Tom Holland, ‘singing evangelist’ and ‘preacher’s preacher,’ dies at 87
Tom Holland, a renowned preacher, author and song leader for…
The singing sessions start at 7:30 both evenings. On Friday, the singing continues well past midnight, with some people lingering to sing until daybreak. The Saturday night session ends at 11:30. The singers assemble in the “Diana Singing Shed,” a simple structure with a timber frame, two open sides, a tin roof and a gravel and dirt floor.
The songs are old favorites intoned with hymnals in hand — no praise teams, no PowerPoint.
During the last hour each night, a select group of song leaders asks singers to come down front, arrange themselves by musical parts and prepare to record.
With the CD spinning in the recorder, leaders take turns directing, indicating the next selection on a small erasable board.
Silence reigns between songs, interrupted only by the tone blown on the pitch pipe in preparation for the next hymn.
At a time when mp3s satisfy every musical whim and worship styles change every Sunday, why would people sit for hours under a tin roof with no air-conditioning to repeat the words they heard sitting in their grandmother’s lap?
“Most of these, the old traditional songs, just bring back memories of growing up,” said Deborah Miller, a member of the Tusculum church in Nashville. “The older I get, the more they mean to me. … As a kid, I didn’t really understand them, but now … they kind of talk to my soul.”
What brings Quincy Miller, from Osage City, Kan., south of Topeka, to the Tennessee event?
His wife’s passion for singing.
“She’s the one that likes to sing,” said Miller, who is not related to Deborah and read about Diana in a magazine.
“She first said she came out of curiosity … then she came for the singing. Now she says she’s got to come see her friends,” Miller laughed.
The Millers arrived a week before the singing and stayed in their recreational vehicle.
The 10 acres of the Diana Singing property include camping facilities, complete with water, electricity and shower houses.
This year there were 58 RVs, said Jack Parks, president of the board of the Diana Singing.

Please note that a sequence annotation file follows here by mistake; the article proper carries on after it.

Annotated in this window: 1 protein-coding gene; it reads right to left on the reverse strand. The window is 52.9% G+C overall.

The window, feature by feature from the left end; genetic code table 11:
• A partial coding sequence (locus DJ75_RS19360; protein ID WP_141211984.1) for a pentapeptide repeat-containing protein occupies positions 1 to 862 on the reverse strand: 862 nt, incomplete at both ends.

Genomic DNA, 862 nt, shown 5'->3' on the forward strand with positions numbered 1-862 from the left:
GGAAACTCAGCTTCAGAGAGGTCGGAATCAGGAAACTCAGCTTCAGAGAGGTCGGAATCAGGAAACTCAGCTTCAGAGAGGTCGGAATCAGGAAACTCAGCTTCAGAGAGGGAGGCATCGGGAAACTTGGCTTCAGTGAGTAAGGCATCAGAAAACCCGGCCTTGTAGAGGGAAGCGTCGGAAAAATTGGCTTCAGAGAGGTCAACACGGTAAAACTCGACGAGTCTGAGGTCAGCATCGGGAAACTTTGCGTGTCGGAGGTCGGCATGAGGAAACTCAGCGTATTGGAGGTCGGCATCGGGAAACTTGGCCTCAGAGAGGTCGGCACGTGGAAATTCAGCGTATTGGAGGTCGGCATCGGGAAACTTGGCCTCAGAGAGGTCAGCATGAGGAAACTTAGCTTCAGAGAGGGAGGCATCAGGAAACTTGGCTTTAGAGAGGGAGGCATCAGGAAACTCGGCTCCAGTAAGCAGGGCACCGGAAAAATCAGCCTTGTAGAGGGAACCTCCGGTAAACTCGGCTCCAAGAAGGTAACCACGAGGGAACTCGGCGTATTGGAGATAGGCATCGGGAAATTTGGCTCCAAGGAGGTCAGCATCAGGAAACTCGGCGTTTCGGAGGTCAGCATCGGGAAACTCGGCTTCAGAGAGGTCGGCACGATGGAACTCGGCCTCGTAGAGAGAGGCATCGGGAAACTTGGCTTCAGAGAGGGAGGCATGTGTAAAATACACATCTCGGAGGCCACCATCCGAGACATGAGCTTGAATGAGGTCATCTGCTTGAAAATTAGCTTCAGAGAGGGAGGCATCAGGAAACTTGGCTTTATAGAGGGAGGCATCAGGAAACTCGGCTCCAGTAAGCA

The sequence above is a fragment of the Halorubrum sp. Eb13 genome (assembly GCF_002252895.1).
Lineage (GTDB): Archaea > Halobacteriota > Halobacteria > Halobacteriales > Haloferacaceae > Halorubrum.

Parks said campers come early to help with preparations and assist with other activities at the singing — including a “Ham Shed” that serves country-ham sandwiches and fried pies, a gift shop, a book stand and a songbook museum.
The Diana Singing owes its inspiration to an all-night quartet show at Nashville’s Ryman Auditorium, explained evangelist and retired Bible professor Tom Holland.
Holland started the Diana event with song leader William Sanders almost 40 years ago.
Conducting a gospel meeting with Sanders, Holland remembered his colleague wondering if, with audiences willing to stay up all night listening to quartets, church members might stay up all night singing praises to God.
With $15 of advertising, Holland said, he and Sanders held a singing in the Diana church building in fall 1969.
“We did not anticipate the crowd that we would have,” Holland said.
And the crowds grew. After a few years, organizers bought property and built a structure for the singers.
Expanded several times, the facility can now accommodate about 2,500 people inside, with guests overflowing into seats behind and to the side.
“We never dreamed that people would be coming here from literally all over the United States,” Holland said.
The Diana gathering exists “to encourage and promote congregational singing,” he said.
“When God ordained in the New Covenant the use of the human voice to accompany our hearts in singing … there are many, many people that respect that,” Holland said.
“The Diana Singing still emphasizes that. And I think that is the basic appeal.”
ON THE WEB: www.dianasinging.com
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